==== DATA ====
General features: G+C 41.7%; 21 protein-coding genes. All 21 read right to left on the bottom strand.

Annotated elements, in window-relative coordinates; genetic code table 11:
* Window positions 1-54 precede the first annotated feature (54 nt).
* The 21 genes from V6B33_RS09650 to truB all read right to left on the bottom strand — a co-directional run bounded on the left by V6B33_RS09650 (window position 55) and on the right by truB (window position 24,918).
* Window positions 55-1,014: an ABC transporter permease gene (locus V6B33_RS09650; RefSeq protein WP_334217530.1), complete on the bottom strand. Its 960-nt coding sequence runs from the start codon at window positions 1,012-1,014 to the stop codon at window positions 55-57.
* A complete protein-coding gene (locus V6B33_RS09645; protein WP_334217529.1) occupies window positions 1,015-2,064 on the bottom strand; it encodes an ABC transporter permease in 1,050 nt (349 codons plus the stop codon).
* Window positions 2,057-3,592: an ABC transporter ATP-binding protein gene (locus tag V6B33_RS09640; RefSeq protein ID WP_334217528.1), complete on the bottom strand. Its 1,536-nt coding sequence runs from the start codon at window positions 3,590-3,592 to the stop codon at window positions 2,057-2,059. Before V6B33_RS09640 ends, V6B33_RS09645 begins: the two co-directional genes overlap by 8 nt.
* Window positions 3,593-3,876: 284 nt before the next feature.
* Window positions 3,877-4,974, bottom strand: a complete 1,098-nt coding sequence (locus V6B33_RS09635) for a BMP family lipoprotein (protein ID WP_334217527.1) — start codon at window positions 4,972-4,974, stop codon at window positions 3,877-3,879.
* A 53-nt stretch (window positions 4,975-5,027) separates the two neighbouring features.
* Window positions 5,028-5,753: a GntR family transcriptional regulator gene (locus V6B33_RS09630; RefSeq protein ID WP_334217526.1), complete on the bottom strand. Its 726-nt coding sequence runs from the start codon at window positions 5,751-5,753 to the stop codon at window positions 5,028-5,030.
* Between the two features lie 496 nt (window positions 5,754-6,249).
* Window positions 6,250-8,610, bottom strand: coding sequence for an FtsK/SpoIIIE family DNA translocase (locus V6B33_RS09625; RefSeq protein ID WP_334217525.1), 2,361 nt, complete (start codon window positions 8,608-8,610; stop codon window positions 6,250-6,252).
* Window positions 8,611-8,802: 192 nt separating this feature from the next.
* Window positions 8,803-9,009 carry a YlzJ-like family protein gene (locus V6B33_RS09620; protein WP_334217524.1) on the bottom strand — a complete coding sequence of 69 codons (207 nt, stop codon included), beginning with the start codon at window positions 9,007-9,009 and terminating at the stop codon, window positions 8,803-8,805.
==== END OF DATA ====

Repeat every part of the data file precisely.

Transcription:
General features: G+C 41.7%; 21 protein-coding genes. All 21 read right to left on the bottom strand.

Annotated elements, in window-relative coordinates; genetic code table 11:
* Window positions 1-54 precede the first annotated feature (54 nt).
* The 21 genes from V6B33_RS09650 to truB all read right to left on the bottom strand — a co-directional run bounded on the left by V6B33_RS09650 (window position 55) and on the right by truB (window position 24,918).
* Window positions 55-1,014: an ABC transporter permease gene (locus V6B33_RS09650; RefSeq protein WP_334217530.1), complete on the bottom strand. Its 960-nt coding sequence runs from the start codon at window positions 1,012-1,014 to the stop codon at window positions 55-57.
* A complete protein-coding gene (locus V6B33_RS09645; protein WP_334217529.1) occupies window positions 1,015-2,064 on the bottom strand; it encodes an ABC transporter permease in 1,050 nt (349 codons plus the stop codon).
* Window positions 2,057-3,592: an ABC transporter ATP-binding protein gene (locus tag V6B33_RS09640; RefSeq protein ID WP_334217528.1), complete on the bottom strand. Its 1,536-nt coding sequence runs from the start codon at window positions 3,590-3,592 to the stop codon at window positions 2,057-2,059. Before V6B33_RS09640 ends, V6B33_RS09645 begins: the two co-directional genes overlap by 8 nt.
* Window positions 3,593-3,876: 284 nt before the next feature.
* Window positions 3,877-4,974, bottom strand: a complete 1,098-nt coding sequence (locus V6B33_RS09635) for a BMP family lipoprotein (protein ID WP_334217527.1) — start codon at window positions 4,972-4,974, stop codon at window positions 3,877-3,879.
* A 53-nt stretch (window positions 4,975-5,027) separates the two neighbouring features.
* Window positions 5,028-5,753: a GntR family transcriptional regulator gene (locus V6B33_RS09630; RefSeq protein ID WP_334217526.1), complete on the bottom strand. Its 726-nt coding sequence runs from the start codon at window positions 5,751-5,753 to the stop codon at window positions 5,028-5,030.
* Between the two features lie 496 nt (window positions 5,754-6,249).
* Window positions 6,250-8,610, bottom strand: coding sequence for an FtsK/SpoIIIE family DNA translocase (locus V6B33_RS09625; RefSeq protein ID WP_334217525.1), 2,361 nt, complete (start codon window positions 8,608-8,610; stop codon window positions 6,250-6,252).
* Window positions 8,611-8,802: 192 nt separating this feature from the next.
* Window positions 8,803-9,009 carry a YlzJ-like family protein gene (locus V6B33_RS09620; protein WP_334217524.1) on the bottom strand — a complete coding sequence of 69 codons (207 nt, stop codon included), beginning with the start codon at window positions 9,007-9,009 and terminating at the stop codon, window positions 8,803-8,805.